Following this tweet, Snap’s market value drop $1.3 billion overnight. Though her tweet might not be the only reason causing the drop, it most definitely had something to do with it.
In cases like this, it’s hard to predict which influencers won’t be happy about your brand’s new design or campaigns. It then becomes important to follow up with influencers, discuss in-depth what they want, and work out a plan to offset negative impacts.
Behaviors and words from top figures
A company’s CEOs nowadays are important public figures, sometimes even a bit like celebrities, to the public. And for big companies like Papa John’s, it’s hard to keep the secret in when something inappropriate happens. Back in July, Forbes reported that Papa John’s CEO John Schnatter made racial slurs and used the N-word during a conference call. Following the report, Schnatter had resigned as chairman of the board, though this incident has caused some serious reputational damage to the pizza chain.
It’s sad news for Papa John, especially since Schnatter has been very attached to the branding and stories of the chain. And for brands like Dolce & Gabbana, lead figures like designers can also cause huge marketing chaos.
Just last month, screenshots of an Instagram messages exchange between Dolce & Gabbana’s co-founder, Stefano Gabbana and an Instagram user, model Michele Tranovo, caused huge outrage in China. In these messages, Michele accused the brand of running a racially inappropriate ad featuring a Chinese model having difficulty eating Italian food with chopsticks. The designer seemed to not be happy about it and started fighting back by accusing the model of dog-eating habits, a stereotype against Chinese.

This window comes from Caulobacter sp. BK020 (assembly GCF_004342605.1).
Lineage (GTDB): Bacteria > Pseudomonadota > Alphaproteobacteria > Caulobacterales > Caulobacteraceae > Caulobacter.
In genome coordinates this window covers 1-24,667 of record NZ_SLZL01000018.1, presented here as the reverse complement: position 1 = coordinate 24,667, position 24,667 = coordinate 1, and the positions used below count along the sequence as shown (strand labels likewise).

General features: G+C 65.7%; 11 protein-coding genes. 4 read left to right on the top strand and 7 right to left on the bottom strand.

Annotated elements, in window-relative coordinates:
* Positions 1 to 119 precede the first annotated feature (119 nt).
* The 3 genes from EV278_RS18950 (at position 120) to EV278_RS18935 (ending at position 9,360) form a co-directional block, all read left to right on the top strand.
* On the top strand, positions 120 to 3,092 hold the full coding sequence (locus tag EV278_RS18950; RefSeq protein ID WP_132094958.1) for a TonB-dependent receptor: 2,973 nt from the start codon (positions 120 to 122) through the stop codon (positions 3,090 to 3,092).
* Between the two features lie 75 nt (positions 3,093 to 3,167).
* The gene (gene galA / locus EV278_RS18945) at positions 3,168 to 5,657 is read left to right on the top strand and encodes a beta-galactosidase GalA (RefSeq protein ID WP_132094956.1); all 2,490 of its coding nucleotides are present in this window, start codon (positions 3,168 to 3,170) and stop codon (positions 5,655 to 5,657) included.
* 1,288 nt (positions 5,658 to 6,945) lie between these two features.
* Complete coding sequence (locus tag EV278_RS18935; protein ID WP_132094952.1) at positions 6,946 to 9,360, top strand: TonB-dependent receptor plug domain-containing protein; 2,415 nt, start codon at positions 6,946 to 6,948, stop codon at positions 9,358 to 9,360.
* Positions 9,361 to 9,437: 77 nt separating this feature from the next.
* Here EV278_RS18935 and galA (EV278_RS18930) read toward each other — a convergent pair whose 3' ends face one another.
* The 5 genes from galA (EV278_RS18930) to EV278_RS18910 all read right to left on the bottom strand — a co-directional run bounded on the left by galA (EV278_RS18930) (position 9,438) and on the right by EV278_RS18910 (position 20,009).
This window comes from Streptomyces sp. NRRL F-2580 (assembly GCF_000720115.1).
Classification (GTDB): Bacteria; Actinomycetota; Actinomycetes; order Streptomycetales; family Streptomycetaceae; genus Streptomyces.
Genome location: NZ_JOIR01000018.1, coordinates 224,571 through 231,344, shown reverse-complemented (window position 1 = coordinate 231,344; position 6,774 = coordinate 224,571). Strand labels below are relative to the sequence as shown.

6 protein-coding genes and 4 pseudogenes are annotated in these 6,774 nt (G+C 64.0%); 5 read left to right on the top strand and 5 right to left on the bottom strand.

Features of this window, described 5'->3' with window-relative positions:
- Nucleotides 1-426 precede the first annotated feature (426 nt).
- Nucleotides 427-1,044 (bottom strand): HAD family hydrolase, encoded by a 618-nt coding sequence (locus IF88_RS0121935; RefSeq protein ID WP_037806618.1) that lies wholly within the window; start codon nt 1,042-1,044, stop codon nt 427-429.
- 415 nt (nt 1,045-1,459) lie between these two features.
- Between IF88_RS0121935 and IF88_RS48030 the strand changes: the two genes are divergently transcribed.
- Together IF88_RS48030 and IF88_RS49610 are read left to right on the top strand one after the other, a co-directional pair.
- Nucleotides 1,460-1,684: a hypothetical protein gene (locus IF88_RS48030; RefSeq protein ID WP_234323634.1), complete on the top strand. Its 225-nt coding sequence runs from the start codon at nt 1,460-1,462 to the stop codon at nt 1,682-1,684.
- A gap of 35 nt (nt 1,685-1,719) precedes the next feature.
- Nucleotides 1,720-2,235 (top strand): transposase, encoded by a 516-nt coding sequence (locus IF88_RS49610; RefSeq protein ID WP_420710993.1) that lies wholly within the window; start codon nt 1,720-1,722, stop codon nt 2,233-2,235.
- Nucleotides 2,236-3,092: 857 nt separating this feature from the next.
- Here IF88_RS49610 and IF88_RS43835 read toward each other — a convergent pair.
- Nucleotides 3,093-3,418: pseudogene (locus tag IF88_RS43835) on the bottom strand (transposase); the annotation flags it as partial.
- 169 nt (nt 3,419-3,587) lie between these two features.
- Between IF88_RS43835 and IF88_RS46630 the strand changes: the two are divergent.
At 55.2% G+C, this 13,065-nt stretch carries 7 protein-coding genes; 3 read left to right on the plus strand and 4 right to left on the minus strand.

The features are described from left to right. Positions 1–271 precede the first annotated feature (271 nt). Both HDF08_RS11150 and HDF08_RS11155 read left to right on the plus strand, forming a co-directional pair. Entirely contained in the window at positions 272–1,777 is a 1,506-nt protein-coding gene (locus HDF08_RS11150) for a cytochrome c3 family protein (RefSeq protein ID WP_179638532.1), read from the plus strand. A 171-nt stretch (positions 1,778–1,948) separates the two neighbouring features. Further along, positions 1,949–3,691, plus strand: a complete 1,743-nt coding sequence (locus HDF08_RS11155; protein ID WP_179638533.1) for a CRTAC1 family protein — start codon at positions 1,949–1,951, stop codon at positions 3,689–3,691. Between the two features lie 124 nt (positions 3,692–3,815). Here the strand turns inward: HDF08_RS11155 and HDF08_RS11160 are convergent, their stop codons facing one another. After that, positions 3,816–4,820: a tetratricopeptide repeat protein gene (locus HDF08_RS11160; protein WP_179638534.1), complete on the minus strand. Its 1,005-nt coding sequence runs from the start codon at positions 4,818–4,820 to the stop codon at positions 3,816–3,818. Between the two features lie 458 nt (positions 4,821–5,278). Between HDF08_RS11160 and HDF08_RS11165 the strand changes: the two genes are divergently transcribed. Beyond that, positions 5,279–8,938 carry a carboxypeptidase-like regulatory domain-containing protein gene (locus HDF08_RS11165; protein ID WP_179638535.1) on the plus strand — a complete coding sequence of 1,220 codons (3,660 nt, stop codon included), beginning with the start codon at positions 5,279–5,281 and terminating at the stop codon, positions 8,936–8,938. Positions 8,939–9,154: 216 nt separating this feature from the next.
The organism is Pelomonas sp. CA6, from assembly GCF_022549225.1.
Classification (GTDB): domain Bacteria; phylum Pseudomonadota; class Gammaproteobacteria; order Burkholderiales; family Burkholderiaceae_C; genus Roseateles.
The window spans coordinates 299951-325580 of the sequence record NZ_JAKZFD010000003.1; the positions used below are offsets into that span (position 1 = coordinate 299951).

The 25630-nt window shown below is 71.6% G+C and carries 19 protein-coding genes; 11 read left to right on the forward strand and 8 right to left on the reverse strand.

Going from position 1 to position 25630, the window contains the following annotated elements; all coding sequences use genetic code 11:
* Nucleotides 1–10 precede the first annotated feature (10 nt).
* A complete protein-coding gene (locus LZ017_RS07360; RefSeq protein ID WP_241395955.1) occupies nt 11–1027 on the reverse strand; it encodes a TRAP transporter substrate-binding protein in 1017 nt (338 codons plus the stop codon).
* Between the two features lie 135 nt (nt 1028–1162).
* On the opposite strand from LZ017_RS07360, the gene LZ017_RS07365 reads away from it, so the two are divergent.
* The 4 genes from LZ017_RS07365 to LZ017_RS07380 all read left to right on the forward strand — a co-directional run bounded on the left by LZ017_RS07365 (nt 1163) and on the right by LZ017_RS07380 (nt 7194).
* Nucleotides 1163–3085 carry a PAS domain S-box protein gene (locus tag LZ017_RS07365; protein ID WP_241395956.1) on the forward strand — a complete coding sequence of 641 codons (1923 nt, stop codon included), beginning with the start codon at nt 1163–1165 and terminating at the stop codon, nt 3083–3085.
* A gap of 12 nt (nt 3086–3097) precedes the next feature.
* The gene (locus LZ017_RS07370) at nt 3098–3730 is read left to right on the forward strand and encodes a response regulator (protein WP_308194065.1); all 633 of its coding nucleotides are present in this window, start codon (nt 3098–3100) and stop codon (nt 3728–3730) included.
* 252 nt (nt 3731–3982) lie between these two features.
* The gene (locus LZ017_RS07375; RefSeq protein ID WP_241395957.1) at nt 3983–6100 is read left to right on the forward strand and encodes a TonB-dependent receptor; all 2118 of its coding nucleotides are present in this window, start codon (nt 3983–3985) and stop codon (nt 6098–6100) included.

The exchange soon went viral and has led directly to the cancellation of the brand’s fashion show in Shanghai as celebrities originally signed onto the show canceled their attendance last minute and expressed extreme anger online. It’s for sure not to smart move for one of the brand’s top two designers to have irritated its biggest market.
The marketing nightmare didn’t end there. The designer later posted “NOT ME” on his Instagram trying to shed off the responsibility by saying his account has been hacked.
Top figures of a brand can sometimes be as influential to the company’s reputation as an influencer. A simple word said wrong can cause huge catastrophe, which is why everything they say should be carefully looked through and managed.
Managing data breaches
Facebook came under fire this March when it was revealed that the data company, Cambridge Analytica, had collected personal information of more than 50 million Facebook users through an app that scrapes data.
This damaging breach adds even more heat to the platform, especially at a time when it has already been constantly accused of not doing enough to protect users privacy.
Social platforms are easy targets for hackers as being great data sources. And the aftermath of this crisis spreads further than just the data spectrum. Leadership like Mark Zuckerberg and COO Sheryl Sandberg are under constant scrutiny; the public is experiencing a trust crisis with the platform and some of them even choose to leave forever; not to mention that the platform continues to struggle with user engagement and market performance.
It’s time for brands to think more carefully about the era of great data we are living in, and what are the steps to take when data breaches and privacy issues like this occur.